Burma’s Democracy Movement Enters into the New Playing Field by Winning at least 39 Seats in the By-Lection, Yet Still Full of Landmines, Barriers, and Biased-Referees (click to view PDF)

For Immediate Release
April 1, 2012 Morning in Washington, DC, USA: April 1, 2012 Night in Rangoon, Burma
Media Contact: Thelma Young at (208) 599 2169

Note: Unofficial Results of the By-Election Enclosed Below the Statement.

(Washington, DC, April 1, 2012: Rangoon, April 1, 2012)  Burma’s democracy leader, Daw Aung San Suu Kyi said during a press conference on March 30, 2012 “What has been happening in this country is really beyond what is acceptable for a democratic election. Still, we are determined to go forward because we think that is what our people want.” She offered a detailed explanation of fraudulent acts and irregularities being conducted by the ruling party of Burma, Union Solidarity and Development Party (USDP), led by President U Thein Sein and backed by the country’s powerful military, during the by-election campaign. From this neither by-election held today, that had been declared beforehand neither free nor fair, we have learned that the NLD has won at least 39 out of 44 seats it contested. Some results are not yet. Daw Aung San Suu Kyi, Chairperson of the NLD and the leader of Burma’s democracy movement, was elected from Kawt-Hmu Township Constituency in Rangoon Region with a resounding majority of votes and became a Member of Parliament at the Pyithu Hluttaw (Lower House).

Even President U Thein Sein and Union Election Commission Chairman U Tin Aye claimed repeatedly that this by-election would be held in a free and fair manner; nevertheless, the campaign period and the Election Day were overshadowed by USDP members’ vandalizing NLD campaign posters, padding electoral registers, intimidation including two attempts to injure NLD candidates with catapulted projectiles, vote buying, and disturbing of Daw Aung San Suu Kyi’s campaign rallies. President U Thein Sein and his cabinet ministers travelled all over the country and urged the people to vote for their candidates, which is in violation of the 2008 Constitution and the Election Law. Although international observers and media were invited to watch the polling, they didn’t have enough time to organize efficient monitoring in a short period of time (five days only) and media were only allow to watch 500 yards away from the polling stations. The Union Election Commission claimed that due to the security concern, it has postponed voting in three constituencies in Kachin State. However, people believe that the major reason for the postponement is to stop international observers and media visiting Kachin State, where they can observe the situation of tens of thousands of refugees affected by the ongoing civil war.

This by-election was only for 43 seats, or 6.5% of the 664-seat Union Parliament, and therefore the power balance in the Union Parliament does not change at all. The USDP and the military still together hold more than 80% of the seats in the Union Parliament and have the power to kill any constitutional amendments that Daw Aung San Suu Kyi and her fellow democratic MPs will propose. However, U Thein Sein’s regime has high expectations that the United States and the European Union will reward them generously for bringing Daw Aung San Suu Kyi and her party, the National League for Democracy (NLD), into their super-controlled political system. They will now claim that their system is all-party inclusive and legitimate and ask the U.S. and EU to lift sanctions.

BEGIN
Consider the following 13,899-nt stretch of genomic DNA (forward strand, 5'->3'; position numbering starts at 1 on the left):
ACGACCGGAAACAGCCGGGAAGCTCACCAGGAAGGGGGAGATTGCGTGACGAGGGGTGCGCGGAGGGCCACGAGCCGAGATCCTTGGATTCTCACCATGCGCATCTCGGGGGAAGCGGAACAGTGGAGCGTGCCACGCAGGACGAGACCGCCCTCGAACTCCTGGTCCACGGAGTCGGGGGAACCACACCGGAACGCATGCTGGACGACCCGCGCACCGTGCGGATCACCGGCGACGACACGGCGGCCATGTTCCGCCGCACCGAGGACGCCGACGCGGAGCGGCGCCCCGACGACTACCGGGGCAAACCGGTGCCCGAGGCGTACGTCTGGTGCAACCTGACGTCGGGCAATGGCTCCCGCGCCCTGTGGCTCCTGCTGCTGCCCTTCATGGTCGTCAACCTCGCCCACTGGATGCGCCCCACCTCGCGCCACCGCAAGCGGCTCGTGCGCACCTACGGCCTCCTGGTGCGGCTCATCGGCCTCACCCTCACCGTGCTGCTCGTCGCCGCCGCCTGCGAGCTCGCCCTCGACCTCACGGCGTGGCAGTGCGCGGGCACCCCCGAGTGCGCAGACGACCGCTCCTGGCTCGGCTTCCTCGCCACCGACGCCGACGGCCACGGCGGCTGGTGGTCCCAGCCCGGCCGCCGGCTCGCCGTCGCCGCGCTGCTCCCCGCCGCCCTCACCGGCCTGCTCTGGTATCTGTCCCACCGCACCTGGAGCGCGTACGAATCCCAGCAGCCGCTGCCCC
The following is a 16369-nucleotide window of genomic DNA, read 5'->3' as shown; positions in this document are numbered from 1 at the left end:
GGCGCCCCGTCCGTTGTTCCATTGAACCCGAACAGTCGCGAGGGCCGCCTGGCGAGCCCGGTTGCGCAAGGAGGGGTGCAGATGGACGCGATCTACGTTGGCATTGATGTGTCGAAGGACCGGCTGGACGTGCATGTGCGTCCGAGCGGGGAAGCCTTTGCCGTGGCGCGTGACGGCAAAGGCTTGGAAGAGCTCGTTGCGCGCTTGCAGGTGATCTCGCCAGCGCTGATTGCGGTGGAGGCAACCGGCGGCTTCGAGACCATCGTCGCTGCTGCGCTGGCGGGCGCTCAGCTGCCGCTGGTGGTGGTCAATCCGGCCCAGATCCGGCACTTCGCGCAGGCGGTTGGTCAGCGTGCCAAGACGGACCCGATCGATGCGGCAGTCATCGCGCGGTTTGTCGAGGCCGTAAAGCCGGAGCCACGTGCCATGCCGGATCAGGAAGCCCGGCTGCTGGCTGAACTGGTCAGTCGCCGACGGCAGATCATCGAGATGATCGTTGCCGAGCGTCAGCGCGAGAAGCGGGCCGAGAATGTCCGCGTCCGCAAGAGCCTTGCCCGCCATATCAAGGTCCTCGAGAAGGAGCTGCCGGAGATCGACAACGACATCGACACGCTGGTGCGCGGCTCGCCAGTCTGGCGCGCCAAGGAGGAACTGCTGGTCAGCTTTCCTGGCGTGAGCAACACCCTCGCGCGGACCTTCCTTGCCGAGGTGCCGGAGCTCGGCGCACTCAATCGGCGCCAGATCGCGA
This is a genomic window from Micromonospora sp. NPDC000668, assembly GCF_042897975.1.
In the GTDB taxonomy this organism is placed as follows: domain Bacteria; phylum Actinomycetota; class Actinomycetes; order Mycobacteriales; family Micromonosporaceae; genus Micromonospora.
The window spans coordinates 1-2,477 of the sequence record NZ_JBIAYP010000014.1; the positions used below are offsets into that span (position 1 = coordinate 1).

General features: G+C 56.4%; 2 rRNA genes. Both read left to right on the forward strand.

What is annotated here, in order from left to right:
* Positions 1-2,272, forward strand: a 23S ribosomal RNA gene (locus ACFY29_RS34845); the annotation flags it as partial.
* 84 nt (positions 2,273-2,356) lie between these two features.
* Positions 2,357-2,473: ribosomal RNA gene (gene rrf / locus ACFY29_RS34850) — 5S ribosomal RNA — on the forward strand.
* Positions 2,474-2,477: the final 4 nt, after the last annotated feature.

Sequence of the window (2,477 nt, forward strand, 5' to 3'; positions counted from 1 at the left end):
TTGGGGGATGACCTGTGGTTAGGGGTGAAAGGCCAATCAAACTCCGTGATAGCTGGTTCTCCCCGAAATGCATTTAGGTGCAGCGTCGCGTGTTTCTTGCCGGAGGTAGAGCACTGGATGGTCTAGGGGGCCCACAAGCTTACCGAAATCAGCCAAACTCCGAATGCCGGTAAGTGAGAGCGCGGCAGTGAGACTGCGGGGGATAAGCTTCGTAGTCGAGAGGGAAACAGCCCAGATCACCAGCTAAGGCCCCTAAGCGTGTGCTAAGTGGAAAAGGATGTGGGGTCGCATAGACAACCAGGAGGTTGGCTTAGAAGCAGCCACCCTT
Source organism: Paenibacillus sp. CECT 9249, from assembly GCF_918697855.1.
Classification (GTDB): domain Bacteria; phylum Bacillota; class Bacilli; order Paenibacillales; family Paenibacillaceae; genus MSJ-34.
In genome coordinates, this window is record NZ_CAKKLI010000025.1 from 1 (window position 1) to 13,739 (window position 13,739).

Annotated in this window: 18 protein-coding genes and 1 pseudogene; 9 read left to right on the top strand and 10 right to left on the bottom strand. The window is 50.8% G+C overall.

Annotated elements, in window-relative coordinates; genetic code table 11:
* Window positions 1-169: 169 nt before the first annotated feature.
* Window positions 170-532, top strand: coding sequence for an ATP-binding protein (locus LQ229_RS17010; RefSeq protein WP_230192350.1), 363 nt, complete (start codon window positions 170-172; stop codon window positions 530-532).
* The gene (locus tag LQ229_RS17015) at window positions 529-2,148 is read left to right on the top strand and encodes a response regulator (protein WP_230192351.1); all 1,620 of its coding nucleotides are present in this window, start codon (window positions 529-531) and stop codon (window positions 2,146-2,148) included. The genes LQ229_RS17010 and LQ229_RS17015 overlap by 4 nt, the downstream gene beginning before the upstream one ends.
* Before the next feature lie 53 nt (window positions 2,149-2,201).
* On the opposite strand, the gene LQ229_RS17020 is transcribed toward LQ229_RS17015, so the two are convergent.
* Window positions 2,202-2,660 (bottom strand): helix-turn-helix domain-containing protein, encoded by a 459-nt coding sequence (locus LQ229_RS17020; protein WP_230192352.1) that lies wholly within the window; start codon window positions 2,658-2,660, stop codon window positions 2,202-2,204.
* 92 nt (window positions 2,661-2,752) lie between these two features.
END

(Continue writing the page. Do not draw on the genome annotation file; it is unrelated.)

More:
Aung Din, Executive Directive of USCB and a former political prisoner from Burma said, “The United States and EU should not reward the regime simply because the NLD has some seats in the Parliament. They should wait until we see clearly how these newly elected MPs are treated by the USDP and the military in the Parliament.” He also said “Daw Aung San Suu Kyi has entered into a new playing field with good faith that she can work with President U Thein Sein, Parliament Speaker U Shwe Mann and Military Commander-in-Chief General Min Aung Hlaing, to make the country better, more prosperous and democratic. But this new playing field is not level; it is full of landmines, barriers and biased-referees. The United States and EU should reaffirm their consistent support for Daw Aung San Suu Kyi and Burma’s democracy movement by sending a clear message to the regime that their failure to cooperate with Daw Aung San Suu Kyi in the Parliament will not be acceptable.”

Since mid of last year, the Burmese regime has initiated some positive changes in Burma, including releasing more than five hundred political prisoners, revising the political party registration law to pave the way for the NLD to re-register, allowing workers to form labor unions and people to stage peaceful protests, relaxing some media restrictions, initiating peace talks with ethnic armed resistance groups, and promising to end forced-labor practice. However, these measures are not enough to convince people that these reforms are sustainable and irreversible. The regime still keeps hundreds of political prisoners behind bars; the military is still exists above the law and perpetrate human rights abuses and crimes against humanity with unchecked power and blanket impunity; armed clashes between the military and some ethnic groups continue in Kachin and Northern Shan State; numbers of refugees and internally displaced persons continues to grow; unfair laws and orders as well as a corrupt judiciary system is still active; land confiscation and rights abuses against farmers and workers by the cronies and the authorities has been unstoppable.

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